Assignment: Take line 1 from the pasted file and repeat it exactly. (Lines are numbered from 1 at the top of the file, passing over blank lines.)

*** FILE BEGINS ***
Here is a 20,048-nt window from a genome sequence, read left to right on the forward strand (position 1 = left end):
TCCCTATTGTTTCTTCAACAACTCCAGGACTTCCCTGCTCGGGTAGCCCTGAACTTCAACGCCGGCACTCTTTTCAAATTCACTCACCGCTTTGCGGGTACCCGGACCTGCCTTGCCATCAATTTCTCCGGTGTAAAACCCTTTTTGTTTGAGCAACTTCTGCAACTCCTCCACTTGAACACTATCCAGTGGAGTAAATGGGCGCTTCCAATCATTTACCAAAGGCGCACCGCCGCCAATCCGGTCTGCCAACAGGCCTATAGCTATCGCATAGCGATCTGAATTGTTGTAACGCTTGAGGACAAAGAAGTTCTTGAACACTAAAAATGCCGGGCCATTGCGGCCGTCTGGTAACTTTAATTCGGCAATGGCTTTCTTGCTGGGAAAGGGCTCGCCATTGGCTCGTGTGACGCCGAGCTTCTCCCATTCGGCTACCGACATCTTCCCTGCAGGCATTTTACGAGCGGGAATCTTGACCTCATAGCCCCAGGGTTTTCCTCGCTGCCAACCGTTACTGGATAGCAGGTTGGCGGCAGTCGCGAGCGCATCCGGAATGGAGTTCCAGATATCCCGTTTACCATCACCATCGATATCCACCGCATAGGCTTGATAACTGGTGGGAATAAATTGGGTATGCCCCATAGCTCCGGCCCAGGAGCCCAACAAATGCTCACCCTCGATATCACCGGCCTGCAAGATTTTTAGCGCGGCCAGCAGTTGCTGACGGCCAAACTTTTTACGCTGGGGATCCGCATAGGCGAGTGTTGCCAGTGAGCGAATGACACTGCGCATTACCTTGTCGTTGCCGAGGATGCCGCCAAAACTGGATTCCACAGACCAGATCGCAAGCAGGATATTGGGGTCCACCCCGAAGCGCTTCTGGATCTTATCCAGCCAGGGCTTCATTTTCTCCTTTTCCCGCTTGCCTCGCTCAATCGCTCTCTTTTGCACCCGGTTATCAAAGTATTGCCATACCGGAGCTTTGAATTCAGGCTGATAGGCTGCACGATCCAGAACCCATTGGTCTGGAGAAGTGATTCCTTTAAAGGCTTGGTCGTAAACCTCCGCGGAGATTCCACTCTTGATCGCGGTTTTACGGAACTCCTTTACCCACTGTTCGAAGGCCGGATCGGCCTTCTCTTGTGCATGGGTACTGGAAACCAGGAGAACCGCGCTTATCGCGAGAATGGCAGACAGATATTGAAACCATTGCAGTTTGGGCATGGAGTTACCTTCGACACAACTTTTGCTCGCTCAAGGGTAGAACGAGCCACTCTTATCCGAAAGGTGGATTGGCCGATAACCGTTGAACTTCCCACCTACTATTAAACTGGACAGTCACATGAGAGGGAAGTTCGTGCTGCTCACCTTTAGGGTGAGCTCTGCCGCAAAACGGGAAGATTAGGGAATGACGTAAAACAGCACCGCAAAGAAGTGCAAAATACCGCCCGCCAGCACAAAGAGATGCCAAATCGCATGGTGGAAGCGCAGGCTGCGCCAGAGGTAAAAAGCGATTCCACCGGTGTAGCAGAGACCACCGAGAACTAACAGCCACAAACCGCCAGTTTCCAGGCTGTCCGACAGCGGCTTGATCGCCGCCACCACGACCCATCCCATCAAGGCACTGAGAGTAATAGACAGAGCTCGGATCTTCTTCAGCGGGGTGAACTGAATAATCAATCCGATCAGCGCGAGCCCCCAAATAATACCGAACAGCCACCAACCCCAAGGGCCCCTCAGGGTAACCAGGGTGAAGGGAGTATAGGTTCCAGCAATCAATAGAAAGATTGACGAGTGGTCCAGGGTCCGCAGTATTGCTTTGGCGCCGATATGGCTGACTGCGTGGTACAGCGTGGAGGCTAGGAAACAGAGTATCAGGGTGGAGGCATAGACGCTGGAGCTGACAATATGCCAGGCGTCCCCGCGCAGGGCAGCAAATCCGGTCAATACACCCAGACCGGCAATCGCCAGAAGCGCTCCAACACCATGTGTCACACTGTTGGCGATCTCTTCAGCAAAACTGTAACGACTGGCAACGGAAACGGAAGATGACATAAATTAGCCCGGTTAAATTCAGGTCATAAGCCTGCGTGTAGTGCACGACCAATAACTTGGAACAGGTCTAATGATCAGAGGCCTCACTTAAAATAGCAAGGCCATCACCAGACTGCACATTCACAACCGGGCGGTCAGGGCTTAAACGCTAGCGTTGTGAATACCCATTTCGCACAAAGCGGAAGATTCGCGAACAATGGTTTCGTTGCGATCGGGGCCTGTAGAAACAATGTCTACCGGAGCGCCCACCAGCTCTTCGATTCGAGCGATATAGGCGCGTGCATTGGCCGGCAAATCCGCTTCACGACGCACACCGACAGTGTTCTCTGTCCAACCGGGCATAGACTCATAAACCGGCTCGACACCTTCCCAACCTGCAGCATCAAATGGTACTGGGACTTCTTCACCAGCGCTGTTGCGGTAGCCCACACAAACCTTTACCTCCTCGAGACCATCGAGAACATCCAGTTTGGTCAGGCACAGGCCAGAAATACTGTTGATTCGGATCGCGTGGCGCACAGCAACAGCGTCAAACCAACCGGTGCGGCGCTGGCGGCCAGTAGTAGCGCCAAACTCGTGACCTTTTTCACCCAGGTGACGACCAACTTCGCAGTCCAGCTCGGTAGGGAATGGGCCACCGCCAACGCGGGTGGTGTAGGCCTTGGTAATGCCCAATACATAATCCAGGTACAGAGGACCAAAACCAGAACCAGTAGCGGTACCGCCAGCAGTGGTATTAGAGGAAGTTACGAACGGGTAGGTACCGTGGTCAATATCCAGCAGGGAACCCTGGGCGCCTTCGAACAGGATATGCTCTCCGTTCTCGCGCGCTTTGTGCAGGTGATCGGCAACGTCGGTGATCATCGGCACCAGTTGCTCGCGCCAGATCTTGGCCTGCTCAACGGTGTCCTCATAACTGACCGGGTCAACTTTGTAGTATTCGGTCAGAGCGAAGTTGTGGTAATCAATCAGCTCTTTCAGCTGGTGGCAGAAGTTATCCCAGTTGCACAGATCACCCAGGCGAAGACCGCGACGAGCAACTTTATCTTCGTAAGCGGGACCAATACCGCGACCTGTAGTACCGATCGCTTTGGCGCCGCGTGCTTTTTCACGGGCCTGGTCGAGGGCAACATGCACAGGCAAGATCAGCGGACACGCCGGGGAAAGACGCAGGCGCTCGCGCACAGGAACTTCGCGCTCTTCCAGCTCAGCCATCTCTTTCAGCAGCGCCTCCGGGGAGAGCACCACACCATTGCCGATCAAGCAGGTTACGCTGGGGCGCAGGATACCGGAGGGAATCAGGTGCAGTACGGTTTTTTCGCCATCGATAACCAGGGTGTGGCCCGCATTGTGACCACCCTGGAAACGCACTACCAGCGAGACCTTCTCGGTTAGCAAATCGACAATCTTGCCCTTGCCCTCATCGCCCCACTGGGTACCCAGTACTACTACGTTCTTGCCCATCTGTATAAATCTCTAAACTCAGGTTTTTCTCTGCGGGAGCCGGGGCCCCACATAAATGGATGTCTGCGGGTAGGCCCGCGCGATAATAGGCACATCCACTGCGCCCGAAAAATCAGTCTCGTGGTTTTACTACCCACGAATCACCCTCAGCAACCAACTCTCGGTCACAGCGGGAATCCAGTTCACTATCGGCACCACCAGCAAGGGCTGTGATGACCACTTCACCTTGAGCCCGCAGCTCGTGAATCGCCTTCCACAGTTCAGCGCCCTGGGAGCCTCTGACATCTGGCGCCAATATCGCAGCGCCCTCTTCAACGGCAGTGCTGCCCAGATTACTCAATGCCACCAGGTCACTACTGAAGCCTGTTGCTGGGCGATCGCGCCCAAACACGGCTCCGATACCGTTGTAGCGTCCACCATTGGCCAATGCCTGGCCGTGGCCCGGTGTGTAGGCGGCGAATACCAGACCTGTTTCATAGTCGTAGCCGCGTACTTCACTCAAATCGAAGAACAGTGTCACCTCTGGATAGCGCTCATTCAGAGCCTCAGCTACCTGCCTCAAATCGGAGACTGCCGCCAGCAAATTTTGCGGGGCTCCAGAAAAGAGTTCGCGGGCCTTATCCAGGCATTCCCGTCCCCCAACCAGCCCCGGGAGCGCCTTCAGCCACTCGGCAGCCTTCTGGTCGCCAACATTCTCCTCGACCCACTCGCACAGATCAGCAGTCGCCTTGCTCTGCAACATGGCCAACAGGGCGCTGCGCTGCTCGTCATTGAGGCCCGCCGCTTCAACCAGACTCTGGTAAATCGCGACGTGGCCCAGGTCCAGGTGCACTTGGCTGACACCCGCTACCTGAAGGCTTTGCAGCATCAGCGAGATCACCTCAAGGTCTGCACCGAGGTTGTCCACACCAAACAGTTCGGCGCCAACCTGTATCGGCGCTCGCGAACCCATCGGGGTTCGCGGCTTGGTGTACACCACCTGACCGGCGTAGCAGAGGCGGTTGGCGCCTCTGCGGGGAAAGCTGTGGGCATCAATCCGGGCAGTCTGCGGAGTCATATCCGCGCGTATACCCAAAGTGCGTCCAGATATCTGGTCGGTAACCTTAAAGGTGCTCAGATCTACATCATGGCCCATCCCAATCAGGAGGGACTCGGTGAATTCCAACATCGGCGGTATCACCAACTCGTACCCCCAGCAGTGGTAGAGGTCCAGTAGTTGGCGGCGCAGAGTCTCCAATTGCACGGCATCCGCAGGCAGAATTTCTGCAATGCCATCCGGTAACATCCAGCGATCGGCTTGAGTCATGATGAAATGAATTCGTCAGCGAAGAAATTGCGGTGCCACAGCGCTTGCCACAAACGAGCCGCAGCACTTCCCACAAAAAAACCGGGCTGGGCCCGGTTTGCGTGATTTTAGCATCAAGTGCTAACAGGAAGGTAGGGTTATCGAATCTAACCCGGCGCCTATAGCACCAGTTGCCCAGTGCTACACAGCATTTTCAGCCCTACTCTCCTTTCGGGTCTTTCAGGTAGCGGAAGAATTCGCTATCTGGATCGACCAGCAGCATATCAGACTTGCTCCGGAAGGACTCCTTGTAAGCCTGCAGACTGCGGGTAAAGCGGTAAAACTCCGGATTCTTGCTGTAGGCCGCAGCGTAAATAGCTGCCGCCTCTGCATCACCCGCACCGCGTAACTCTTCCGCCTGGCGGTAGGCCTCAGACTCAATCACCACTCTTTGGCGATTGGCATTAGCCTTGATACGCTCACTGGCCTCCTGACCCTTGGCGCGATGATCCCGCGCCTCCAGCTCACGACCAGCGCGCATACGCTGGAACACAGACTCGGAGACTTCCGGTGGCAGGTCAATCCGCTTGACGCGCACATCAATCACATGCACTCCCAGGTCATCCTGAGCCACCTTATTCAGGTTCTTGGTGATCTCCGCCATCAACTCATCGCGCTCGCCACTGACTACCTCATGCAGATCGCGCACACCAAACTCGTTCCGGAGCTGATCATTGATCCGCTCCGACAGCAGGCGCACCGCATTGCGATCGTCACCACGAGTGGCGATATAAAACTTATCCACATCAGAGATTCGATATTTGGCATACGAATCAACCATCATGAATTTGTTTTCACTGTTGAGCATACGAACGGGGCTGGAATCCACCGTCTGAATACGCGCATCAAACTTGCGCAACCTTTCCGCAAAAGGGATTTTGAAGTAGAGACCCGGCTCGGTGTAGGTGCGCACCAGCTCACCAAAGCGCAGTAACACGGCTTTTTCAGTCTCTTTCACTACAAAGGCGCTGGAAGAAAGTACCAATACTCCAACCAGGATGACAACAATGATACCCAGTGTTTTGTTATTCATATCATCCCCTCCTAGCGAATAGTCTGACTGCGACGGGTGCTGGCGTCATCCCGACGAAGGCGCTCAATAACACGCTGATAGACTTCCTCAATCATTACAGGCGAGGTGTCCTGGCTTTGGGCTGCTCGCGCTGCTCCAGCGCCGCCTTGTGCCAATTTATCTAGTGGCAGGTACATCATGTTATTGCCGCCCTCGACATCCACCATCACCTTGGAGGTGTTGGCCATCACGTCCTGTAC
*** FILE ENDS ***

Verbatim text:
Here is a 20,048-nt window from a genome sequence, read left to right on the forward strand (position 1 = left end):